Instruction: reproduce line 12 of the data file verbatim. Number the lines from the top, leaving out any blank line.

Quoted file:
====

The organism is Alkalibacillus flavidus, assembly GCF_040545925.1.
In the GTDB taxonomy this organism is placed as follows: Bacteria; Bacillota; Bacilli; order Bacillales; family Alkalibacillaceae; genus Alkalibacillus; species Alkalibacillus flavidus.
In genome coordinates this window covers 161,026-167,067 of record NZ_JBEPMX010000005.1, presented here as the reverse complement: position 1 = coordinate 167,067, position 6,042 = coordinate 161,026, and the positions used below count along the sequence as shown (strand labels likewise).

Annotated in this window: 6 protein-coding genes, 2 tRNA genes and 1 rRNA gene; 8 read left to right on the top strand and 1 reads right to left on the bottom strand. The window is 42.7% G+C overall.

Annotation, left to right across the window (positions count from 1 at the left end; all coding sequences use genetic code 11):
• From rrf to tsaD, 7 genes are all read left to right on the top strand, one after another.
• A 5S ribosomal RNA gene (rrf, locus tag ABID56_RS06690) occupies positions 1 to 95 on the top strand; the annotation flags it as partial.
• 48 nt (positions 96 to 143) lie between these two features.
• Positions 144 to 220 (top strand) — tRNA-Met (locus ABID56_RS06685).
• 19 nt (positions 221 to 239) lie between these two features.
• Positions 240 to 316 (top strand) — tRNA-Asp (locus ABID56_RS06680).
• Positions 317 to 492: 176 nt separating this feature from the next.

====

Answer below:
• Positions 317 to 492: 176 nt separating this feature from the next.